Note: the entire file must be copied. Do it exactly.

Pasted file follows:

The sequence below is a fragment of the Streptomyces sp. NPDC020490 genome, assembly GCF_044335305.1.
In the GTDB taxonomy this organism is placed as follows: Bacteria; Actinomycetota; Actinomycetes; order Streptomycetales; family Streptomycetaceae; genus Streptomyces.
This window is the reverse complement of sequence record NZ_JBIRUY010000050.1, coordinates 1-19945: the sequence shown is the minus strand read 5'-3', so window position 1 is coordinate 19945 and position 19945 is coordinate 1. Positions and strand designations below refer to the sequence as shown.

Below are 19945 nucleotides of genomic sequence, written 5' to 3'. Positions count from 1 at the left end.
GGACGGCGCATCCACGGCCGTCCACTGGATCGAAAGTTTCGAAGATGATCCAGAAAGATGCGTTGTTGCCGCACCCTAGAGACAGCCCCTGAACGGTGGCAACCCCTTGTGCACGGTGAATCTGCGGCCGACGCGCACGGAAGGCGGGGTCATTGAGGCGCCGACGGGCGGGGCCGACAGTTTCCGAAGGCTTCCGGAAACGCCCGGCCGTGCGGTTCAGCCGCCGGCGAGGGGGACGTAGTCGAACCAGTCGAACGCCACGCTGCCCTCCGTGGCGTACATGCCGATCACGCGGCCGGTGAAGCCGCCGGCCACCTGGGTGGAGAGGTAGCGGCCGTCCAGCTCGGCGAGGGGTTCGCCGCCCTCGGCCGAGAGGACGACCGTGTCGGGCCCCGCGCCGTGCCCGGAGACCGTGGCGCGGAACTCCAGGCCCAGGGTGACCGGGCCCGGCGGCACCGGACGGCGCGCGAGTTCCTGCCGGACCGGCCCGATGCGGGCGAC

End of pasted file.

The sequence below is a fragment of the Streptomyces sp. NPDC020490 genome, assembly GCF_044335305.1.
In the GTDB taxonomy this organism is placed as follows: Bacteria; Actinomycetota; Actinomycetes; order Streptomycetales; family Streptomycetaceae; genus Streptomyces.
This window is the reverse complement of sequence record NZ_JBIRUY010000050.1, coordinates 1-19945: the sequence shown is the minus strand read 5'-3', so window position 1 is coordinate 19945 and position 19945 is coordinate 1. Positions and strand designations below refer to the sequence as shown.

Below are 19945 nucleotides of genomic sequence, written 5' to 3'. Positions count from 1 at the left end.
GGACGGCGCATCCACGGCCGTCCACTGGATCGAAAGTTTCGAAGATGATCCAGAAAGATGCGTTGTTGCCGCACCCTAGAGACAGCCCCTGAACGGTGGCAACCCCTTGTGCACGGTGAATCTGCGGCCGACGCGCACGGAAGGCGGGGTCATTGAGGCGCCGACGGGCGGGGCCGACAGTTTCCGAAGGCTTCCGGAAACGCCCGGCCGTGCGGTTCAGCCGCCGGCGAGGGGGACGTAGTCGAACCAGTCGAACGCCACGCTGCCCTCCGTGGCGTACATGCCGATCACGCGGCCGGTGAAGCCGCCGGCCACCTGGGTGGAGAGGTAGCGGCCGTCCAGCTCGGCGAGGGGTTCGCCGCCCTCGGCCGAGAGGACGACCGTGTCGGGCCCCGCGCCGTGCCCGGAGACCGTGGCGCGGAACTCCAGGCCCAGGGTGACCGGGCCCGGCGGCACCGGACGGCGCGCGAGTTCCTGCCGGACCGGCCCGATGCGGGCGAC